New Lung Cancer Treatment Target Identified By Scientists
According to a new study, researchers from the Salk Institute of Biological Studies, California, have discovered that medication used on an inflammation specific enzyme could create a new treatment scheme for certain pulmonary cancer subtypes.
Studies show that if the activity of the IKK2 enzyme (involved in inflammatory response) is blocked, tumor growth is slowed and the life span of lab rats is increased. Findings suggest that drugs that block the activity of this particular enzyme might prove effective in future pulmonary cancer treatment schemes.
Inder Verma, lead author of the study says that pulmonary cancer is one of the deadliest forms of cancer, whilst also having a very poor prognostic for patients. He also adds that they have developed a new method to induce pulmonary cancer to laboratory rats, having almost the same properties as human pulmonary cancer. The laboratory rats were then tested in order to discover the role of the IKK2 enzyme in cancer proliferation.
The correlation between inflammation and cancer has been known by scientists for a long time. Some biochemical structures that play an important role in the control of inflammation can also suffer genetic mutations that might be involved in cancerous proliferation. Researchers from the Salk Institute developed a method of inducing non-small-cell lung carcinoma (more than 80% of all pulmonary cancer types) in laboratory rats. In order to accomplish this, the cells of the rats were injected with a modified virus, action that could not be done with a human subject. This allowed them to study the molecular cause of non-small-cell lung carcinoma.
The next step was to study the protein complex NF-kB (nuclear factor kappa-light-chain-enhancer of activated B cells). This complex can be found in most mammal cells and has a key role in regulating the immune response. Incorrect regulation of the NF-kB complex has been linked to autoimmune diseases, viral infection and several types of cancer. Due to the many function the complex has, it is accepted that drugs that would interfere with the NF-kB regulation could cause major side effects.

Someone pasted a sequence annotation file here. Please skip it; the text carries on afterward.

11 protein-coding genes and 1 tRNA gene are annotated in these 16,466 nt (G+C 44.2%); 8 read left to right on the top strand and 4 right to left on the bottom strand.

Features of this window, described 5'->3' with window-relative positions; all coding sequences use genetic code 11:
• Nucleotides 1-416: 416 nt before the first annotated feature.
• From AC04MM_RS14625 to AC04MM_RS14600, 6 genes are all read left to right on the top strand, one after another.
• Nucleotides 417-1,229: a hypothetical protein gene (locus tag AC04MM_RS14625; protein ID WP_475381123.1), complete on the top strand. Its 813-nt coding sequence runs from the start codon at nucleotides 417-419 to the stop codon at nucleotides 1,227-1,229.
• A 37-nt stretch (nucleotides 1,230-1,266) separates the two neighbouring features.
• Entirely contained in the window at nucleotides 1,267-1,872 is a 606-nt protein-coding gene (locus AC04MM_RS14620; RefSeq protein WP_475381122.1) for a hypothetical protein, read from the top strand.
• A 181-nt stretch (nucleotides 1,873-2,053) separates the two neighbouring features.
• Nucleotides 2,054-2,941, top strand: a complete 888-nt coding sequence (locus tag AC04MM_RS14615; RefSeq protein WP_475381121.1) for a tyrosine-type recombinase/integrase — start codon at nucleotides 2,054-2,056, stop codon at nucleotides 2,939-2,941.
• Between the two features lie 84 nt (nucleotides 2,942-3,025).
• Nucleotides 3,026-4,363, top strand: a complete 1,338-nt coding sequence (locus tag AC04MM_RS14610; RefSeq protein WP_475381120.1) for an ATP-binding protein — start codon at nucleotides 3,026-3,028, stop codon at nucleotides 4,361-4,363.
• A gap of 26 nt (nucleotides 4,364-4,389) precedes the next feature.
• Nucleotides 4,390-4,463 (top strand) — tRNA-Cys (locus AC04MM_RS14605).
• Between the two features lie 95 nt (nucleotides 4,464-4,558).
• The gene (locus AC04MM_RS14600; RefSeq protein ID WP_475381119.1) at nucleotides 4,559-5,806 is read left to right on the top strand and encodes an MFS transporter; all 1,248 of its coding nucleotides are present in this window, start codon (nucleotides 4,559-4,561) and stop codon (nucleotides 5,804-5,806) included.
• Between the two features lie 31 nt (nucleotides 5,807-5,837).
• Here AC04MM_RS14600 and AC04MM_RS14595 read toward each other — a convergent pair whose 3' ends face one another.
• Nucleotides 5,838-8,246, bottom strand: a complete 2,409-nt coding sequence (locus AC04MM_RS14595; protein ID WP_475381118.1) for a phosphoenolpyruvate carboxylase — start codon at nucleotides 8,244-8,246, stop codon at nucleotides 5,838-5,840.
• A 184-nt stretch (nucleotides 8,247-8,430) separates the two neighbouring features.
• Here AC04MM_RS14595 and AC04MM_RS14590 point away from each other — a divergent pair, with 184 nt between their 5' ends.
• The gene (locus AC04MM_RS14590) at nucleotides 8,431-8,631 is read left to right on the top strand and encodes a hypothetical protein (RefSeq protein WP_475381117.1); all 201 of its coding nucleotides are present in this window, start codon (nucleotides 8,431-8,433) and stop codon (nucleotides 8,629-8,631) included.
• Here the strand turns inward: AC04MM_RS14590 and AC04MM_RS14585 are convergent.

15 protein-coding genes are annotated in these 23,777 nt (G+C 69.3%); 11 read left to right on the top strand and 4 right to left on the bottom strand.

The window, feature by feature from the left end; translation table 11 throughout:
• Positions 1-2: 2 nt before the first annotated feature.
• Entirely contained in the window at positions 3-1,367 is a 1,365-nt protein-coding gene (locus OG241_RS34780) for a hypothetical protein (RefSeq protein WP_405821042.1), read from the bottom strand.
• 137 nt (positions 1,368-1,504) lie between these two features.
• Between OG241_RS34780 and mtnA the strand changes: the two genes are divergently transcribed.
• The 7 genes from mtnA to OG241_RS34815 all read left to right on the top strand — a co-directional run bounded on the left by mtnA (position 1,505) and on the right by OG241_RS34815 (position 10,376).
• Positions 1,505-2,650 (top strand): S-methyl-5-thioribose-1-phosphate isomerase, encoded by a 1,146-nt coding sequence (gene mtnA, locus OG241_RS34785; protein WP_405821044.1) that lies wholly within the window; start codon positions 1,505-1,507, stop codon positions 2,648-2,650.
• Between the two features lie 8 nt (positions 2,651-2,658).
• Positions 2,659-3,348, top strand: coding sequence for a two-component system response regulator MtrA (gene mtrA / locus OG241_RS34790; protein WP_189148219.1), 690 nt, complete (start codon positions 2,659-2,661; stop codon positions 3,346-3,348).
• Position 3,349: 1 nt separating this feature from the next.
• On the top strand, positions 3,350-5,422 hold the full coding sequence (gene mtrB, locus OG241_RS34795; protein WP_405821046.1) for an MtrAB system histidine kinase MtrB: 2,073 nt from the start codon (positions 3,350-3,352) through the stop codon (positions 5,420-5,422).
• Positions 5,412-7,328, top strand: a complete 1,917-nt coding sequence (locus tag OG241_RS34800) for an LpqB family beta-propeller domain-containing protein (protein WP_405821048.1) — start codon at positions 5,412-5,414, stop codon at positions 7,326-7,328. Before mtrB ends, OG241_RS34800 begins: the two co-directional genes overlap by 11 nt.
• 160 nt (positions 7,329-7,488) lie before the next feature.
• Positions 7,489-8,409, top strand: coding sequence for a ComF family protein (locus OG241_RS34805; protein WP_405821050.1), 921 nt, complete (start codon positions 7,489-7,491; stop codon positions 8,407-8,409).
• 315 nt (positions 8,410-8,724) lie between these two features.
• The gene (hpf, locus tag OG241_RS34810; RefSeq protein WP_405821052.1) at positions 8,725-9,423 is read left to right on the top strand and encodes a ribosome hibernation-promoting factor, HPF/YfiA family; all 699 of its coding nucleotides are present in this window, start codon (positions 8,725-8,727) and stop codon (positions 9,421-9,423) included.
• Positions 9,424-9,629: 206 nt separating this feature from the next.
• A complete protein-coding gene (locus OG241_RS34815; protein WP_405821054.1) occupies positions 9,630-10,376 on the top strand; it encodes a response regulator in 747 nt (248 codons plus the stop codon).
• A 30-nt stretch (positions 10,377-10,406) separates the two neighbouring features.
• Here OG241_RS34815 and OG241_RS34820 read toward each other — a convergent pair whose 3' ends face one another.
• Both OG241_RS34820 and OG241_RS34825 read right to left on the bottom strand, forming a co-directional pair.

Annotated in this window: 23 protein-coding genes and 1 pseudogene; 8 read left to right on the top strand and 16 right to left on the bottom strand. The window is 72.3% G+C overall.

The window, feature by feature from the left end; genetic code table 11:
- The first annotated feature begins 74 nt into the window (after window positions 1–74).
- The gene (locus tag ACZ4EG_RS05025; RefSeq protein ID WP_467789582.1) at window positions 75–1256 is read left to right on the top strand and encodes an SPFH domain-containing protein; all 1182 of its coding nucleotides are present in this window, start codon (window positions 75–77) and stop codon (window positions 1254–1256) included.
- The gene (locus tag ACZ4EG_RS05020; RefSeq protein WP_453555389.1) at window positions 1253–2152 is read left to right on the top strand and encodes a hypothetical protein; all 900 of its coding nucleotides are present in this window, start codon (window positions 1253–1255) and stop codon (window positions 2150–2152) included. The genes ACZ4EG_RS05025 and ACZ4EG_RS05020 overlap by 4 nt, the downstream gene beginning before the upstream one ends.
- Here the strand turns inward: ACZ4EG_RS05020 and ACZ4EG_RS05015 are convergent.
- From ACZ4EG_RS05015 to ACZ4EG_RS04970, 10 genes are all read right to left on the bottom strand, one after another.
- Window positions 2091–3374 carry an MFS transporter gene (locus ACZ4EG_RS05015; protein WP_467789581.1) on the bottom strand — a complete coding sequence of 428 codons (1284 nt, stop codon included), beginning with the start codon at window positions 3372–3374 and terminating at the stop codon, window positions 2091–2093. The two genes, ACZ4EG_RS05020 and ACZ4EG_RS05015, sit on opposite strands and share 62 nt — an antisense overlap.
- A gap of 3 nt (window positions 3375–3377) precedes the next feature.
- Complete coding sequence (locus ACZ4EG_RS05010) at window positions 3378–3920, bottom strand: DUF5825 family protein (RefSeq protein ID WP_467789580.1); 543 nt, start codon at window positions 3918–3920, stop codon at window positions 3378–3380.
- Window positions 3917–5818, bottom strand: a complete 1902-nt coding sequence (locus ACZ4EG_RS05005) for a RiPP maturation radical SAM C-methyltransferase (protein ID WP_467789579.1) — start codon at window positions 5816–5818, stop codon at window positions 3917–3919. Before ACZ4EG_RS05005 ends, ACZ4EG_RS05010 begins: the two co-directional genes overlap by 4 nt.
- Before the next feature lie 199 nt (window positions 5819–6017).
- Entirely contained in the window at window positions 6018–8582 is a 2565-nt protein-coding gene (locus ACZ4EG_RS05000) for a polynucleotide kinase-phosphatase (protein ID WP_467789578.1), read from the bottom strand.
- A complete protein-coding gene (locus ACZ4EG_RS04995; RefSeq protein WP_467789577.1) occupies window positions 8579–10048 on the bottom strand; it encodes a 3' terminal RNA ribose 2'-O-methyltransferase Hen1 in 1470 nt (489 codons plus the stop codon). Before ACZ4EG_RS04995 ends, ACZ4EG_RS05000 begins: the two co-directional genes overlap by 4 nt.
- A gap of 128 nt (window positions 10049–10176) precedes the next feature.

In order to avoid this problem, scientists used the enzyme that stimulates the activity of the NF-kB complex, IKK2. Blocking the activity of the enzyme in the lab rats resulted in a less developed tumor and a longer life-span.
“Now that we understand IKK2 is required for NF-kB to promote tumor growth, we hope to find ways to target its activity with drugs,” says Yifeng Xia, first author on the paper and researcher in Verma’s laboratory.
Scientists also found out that the Timp-1 gene is involved in carrying out the regulations sent by the NF-kB complex towards the cancerous cells. These regulations induce the proliferation of the cells and the growth of the tumor. Suppressing these genes has also proven to be useful in reducing the growth of the tumor and increase the life-span of laboratory rats.
Futures studies from the Salk Institute may include the development of a small-cell pulmonary carcinoma model for laboratory rats. This type of pulmonary cancer is responsible for more than 16 percent of the cases and is believed to be greatly influenced by smoking.